Yet, Stand-in Performer Guy Vardaman, also a fan, and who chimed in on Drexler's Q&A session, tried to put the matter somewhat in perspective, "Someone like Mike Okuda and Rick Sternbach, they could be fans, out of the closet as it were, because they were professionals, they got their jobs done. And by the way, it was handy sometimes to have to have a Star Trek fan around when they said "How do we do this?" or "What was done before?" or "How do we pronounce Berthold rays?". It was handy, so it was good to have people, like yourself, that were professional enough that if someone like me came out and said "You know, I actually did watch Star Trek as a kid and I am a fan", I wasn't immediately escorted off the set. They kind off went, "Well you've been here for awhile, and we got a couple of other guys who have admitted to that "disease" and it seems to be okay." So I want to thank you for that." To which Drexler added, "We were really the "keepers of the flame", and defended as much as we could, whenever we could.(...)And if you're lucky enough to be someone that takes things seriously, you can help keep things on track."

The second, very practical, reason for the studios of being hesitant to hire fans as staff, was the fear of property theft by fans, which actually did happen on occasion throughout the entire run of the franchise, hand held props being the most frequently stolen. In a few instances it did even interfere with production. The theft of the type 18 shuttlepod studio model for example, necessitated the build of a CGI model, which became the Chaffee-type shuttlepod, at the eleventh hour. The theft of The Next Generation's captain's chairs on two occasions, necessitating the construction of new ones for both Star Trek Generations and Star Trek Nemesis, was another example, and apart from being one of the more spectacular ones, also one of the more costly, the replacement for the latter theft reportedly coming in at a cost of US$15,000. [6] Leaking behind-the-scenes information during production to the outside world was another aspect of the studio's fear, which has, for example, resulted in the publication of the unlicensed The 24th Century Technical Manual.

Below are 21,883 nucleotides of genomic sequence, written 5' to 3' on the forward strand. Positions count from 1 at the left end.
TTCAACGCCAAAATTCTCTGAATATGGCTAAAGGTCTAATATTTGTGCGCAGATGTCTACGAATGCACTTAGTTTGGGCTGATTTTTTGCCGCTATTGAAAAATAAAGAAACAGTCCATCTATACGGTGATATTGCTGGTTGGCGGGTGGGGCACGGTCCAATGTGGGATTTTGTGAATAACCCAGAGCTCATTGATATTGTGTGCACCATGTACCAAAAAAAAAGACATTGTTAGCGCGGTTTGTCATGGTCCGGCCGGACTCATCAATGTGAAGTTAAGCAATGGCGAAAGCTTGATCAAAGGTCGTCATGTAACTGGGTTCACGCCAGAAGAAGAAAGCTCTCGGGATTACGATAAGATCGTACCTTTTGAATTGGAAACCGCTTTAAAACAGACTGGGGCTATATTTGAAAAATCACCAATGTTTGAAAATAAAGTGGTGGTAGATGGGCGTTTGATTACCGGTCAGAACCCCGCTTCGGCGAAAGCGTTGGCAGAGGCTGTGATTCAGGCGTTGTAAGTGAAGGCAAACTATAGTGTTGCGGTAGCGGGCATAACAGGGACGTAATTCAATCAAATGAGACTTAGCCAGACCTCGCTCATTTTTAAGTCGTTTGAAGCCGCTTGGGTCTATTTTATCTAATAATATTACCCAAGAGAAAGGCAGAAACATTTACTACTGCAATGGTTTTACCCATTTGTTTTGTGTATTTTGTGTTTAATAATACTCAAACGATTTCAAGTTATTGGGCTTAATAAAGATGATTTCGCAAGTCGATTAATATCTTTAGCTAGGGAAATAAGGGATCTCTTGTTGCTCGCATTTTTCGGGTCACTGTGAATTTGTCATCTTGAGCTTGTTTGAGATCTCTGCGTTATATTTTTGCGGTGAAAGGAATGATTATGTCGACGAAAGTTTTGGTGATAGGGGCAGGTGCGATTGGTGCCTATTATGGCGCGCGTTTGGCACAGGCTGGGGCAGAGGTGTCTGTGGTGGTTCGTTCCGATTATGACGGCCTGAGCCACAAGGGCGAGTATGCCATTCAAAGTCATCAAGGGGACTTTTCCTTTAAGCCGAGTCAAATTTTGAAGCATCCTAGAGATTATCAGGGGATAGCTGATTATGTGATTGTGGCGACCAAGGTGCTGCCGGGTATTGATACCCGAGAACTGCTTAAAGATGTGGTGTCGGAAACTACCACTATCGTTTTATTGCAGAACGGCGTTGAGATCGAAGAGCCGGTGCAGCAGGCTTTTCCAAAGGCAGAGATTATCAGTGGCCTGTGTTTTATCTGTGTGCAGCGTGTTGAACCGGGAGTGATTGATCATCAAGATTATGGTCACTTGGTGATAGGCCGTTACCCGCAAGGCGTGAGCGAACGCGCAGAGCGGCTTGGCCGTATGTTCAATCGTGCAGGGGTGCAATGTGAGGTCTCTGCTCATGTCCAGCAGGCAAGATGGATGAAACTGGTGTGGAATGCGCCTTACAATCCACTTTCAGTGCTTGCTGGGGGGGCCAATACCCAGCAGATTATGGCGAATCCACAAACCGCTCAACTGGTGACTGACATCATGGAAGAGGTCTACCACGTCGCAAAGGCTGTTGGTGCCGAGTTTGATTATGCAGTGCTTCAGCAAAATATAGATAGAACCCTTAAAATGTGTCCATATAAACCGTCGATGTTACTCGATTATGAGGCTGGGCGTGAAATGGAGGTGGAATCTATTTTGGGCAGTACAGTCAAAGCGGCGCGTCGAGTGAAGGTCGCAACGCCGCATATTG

Nevertheless, one 1990 incident in particular, has proven to be the watershed event for the studio to harden their stance on hiring fans as staff, as Vardaman and Drexler recalled in the Q&A session, "[Drexler:]They also had serious problems, like, I remember there was a videotape that was made by, I am not going to mention any names, of someone who snug onto the stage wearing a Starfleet uniform, and took videos of himself and going through the sets and giving a tour of the ship. [Vardaman:] And breaking the clam shell in sickbay and messed up our shooting schedule the next day, do you remember that? [Drexler:] Yeah, yes I remember, and that, that really set the precedent." Hesitant to divulge names, the identity of Drexler's person in question, Greg R. Stone, was, in effect, already known for quite some time in the Star Trek fan-community, as his video, in which he identified himself, had, on and off, been circulating on the internet for years. [7] Stone, an on-call studio staffer since The Next Generation's first season, and already involved in leaking behind-the-scenes information the year previously (some of which published in the aforementioned The 24th Century Technical Manual), has not been working for the studio since.

Parodies

  • William "Get a Life!" Shatner trashes Trekkies is a parody [3] played by Captain Kirk's actor on Saturday Night Live in 1986.
  • How to Blend With Trekkies Socially is a sort of recipe showing how to connect socially with this category of die-hard fans called "Trekkies".

References

  1. Trekkie on AskOxford Free Oxford dictionary resources online
  2. Trekker has a different meaning on AskOxford Free Oxford dictionary resources online
  3. Transcript of the parody

See also

External link